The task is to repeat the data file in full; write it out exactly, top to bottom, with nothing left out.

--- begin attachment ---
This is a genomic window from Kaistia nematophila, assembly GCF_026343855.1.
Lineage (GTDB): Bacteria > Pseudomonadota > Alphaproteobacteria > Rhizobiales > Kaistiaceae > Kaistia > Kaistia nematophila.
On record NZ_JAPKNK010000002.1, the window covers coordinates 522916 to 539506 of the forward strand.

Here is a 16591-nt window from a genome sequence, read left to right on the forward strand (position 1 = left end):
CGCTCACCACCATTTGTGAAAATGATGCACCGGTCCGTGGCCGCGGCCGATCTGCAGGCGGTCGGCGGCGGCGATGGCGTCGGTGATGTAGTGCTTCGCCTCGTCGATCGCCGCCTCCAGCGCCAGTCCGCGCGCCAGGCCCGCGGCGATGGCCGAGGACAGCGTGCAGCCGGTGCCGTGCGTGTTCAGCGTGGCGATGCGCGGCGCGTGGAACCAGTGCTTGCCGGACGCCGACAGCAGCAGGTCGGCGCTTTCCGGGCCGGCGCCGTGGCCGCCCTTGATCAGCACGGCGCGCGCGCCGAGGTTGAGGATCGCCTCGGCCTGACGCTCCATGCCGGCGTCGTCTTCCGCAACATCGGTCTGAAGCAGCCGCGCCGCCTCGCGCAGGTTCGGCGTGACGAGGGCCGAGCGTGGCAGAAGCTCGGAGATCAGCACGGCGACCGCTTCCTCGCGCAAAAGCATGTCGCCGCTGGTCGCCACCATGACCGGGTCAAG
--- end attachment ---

This is a genomic window from Kaistia nematophila, assembly GCF_026343855.1.
Lineage (GTDB): Bacteria > Pseudomonadota > Alphaproteobacteria > Rhizobiales > Kaistiaceae > Kaistia > Kaistia nematophila.
On record NZ_JAPKNK010000002.1, the window covers coordinates 522916 to 539506 of the forward strand.

Here is a 16591-nt window from a genome sequence, read left to right on the forward strand (position 1 = left end):
CGCTCACCACCATTTGTGAAAATGATGCACCGGTCCGTGGCCGCGGCCGATCTGCAGGCGGTCGGCGGCGGCGATGGCGTCGGTGATGTAGTGCTTCGCCTCGTCGATCGCCGCCTCCAGCGCCAGTCCGCGCGCCAGGCCCGCGGCGATGGCCGAGGACAGCGTGCAGCCGGTGCCGTGCGTGTTCAGCGTGGCGATGCGCGGCGCGTGGAACCAGTGCTTGCCGGACGCCGACAGCAGCAGGTCGGCGCTTTCCGGGCCGGCGCCGTGGCCGCCCTTGATCAGCACGGCGCGCGCGCCGAGGTTGAGGATCGCCTCGGCCTGACGCTCCATGCCGGCGTCGTCTTCCGCAACATCGGTCTGAAGCAGCCGCGCCGCCTCGCGCAGGTTCGGCGTGACGAGGGCCGAGCGTGGCAGAAGCTCGGAGATCAGCACGGCGACCGCTTCCTCGCGCAAAAGCATGTCGCCGCTGGTCGCCACCATGACCGGGTCAAG